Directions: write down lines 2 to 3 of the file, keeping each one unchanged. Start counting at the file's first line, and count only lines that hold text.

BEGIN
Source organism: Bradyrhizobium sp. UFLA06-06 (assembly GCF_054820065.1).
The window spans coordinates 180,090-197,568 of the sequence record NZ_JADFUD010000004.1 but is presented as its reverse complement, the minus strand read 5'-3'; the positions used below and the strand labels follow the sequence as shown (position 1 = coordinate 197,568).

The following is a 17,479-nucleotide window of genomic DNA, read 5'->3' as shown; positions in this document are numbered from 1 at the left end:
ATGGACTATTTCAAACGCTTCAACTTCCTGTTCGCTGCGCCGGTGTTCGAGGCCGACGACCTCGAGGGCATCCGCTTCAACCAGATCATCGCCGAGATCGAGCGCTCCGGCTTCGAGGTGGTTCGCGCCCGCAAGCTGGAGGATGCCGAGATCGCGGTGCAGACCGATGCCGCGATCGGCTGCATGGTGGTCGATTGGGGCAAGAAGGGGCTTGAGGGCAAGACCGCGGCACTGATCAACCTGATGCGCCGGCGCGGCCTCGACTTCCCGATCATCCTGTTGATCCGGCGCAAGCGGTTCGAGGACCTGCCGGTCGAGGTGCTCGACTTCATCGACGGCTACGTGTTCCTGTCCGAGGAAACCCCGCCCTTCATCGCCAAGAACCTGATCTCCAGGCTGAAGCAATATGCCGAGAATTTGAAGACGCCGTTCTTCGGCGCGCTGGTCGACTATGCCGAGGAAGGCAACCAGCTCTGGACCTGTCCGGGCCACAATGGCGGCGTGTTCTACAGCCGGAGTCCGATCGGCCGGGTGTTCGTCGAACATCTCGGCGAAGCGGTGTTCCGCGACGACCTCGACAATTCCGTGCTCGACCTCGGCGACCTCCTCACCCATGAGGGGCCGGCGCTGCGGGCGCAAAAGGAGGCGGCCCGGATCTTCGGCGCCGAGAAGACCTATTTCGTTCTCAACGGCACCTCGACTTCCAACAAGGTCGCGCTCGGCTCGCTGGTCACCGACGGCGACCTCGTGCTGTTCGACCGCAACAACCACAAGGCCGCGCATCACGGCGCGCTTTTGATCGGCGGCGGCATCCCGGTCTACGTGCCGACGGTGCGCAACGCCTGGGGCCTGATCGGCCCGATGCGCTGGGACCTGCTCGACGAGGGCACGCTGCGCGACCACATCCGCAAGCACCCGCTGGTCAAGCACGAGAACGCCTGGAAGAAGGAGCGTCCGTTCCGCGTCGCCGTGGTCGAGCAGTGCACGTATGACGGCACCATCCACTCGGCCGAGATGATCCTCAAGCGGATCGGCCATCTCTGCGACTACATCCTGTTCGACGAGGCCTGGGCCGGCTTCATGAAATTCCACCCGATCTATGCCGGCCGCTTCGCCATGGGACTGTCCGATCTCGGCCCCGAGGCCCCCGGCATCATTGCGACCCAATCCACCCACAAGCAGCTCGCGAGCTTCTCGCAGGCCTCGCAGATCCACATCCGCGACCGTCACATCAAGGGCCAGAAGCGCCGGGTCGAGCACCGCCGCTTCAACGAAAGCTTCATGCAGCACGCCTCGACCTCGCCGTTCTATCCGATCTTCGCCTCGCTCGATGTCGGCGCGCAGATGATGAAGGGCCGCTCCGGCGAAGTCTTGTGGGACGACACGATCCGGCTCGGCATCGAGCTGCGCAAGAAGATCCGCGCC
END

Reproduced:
The window spans coordinates 180,090-197,568 of the sequence record NZ_JADFUD010000004.1 but is presented as its reverse complement, the minus strand read 5'-3'; the positions used below and the strand labels follow the sequence as shown (position 1 = coordinate 197,568).

The following is a 17,479-nucleotide window of genomic DNA, read 5'->3' as shown; positions in this document are numbered from 1 at the left end: